Kaiser Report Finds Healthcare Spending Slowdown Linked to Economy

The record multiyear slowdown of healthcare spending growth is primarily a product of a sputtering economy, and the rate will rise again to alarming levels as the nation's economy gathers steam, according to a study by the Kaiser Family Foundation.

Authors of the study, which included experts from both KFF and Altarum Institute's Center for Sustainable Health Spending, said the economic downturn can explain 77 percent of the slowed growth of national health spending from individuals, employers and government entities. Spending growth rates dropped from 8.8 percent per year from 2001 to 2003, down to 3.9 percent per year from 2009 to 2011, the slowest rate in more than 50 years on government record.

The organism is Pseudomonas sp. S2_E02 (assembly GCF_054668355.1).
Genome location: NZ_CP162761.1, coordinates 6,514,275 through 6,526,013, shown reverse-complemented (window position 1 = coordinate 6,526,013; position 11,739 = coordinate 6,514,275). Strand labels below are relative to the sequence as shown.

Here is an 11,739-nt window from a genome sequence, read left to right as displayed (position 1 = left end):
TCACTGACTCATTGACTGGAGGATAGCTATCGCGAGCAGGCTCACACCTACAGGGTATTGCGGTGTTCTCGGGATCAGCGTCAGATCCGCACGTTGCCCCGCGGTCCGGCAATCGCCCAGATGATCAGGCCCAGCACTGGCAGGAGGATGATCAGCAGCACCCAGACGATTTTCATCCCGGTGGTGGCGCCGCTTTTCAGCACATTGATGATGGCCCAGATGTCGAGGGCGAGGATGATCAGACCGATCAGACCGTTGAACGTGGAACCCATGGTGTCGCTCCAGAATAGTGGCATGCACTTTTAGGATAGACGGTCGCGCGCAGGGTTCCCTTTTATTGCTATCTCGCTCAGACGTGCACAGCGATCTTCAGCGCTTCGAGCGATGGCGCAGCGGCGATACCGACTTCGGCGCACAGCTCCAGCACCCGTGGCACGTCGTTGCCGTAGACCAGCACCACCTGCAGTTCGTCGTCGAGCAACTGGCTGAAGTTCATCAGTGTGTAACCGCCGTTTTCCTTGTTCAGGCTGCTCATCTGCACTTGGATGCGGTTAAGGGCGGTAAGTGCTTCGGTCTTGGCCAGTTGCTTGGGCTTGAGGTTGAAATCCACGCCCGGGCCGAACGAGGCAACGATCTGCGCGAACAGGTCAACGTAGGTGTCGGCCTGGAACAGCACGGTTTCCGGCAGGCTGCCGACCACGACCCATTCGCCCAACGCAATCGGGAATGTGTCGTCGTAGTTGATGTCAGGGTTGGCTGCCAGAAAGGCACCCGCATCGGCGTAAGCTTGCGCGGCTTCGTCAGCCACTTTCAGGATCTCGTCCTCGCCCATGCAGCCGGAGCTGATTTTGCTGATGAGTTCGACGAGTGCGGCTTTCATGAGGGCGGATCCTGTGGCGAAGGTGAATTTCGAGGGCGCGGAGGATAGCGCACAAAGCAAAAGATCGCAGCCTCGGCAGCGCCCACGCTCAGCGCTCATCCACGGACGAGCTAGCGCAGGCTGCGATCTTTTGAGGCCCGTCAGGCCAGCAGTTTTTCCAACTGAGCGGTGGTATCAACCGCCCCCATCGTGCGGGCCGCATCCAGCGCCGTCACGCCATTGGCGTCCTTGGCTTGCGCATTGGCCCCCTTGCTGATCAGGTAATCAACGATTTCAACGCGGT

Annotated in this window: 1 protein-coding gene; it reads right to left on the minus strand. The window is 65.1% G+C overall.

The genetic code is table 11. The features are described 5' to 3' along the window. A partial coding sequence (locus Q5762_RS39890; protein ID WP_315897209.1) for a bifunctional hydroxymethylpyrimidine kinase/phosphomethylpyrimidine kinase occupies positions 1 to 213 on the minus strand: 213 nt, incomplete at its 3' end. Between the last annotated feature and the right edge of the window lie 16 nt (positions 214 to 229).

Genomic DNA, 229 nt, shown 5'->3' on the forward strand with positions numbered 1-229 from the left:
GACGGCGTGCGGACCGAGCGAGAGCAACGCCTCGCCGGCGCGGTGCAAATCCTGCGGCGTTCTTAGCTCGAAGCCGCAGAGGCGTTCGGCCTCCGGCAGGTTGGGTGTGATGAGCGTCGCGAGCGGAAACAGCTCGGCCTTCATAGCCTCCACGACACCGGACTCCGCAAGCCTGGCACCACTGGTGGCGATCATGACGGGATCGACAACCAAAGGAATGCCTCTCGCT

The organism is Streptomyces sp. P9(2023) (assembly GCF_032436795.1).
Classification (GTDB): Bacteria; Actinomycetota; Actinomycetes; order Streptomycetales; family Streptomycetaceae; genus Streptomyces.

Statistics show a strong correlation between healthcare spending and economic factors, such as gross domestic product and inflation, though the effects are typically delayed by about six years. That means the recession that ended in 2009 will put downward pressure on healthcare spending for a few more years, but that rate will rise as the economy's performance has in years following the recession.

KFF President and CEO Drew Altman coauthored a column published in the Washington Post warning that the slowdown should not suggest that factors that previously sent healthcare spending rates soaring have been fixed.

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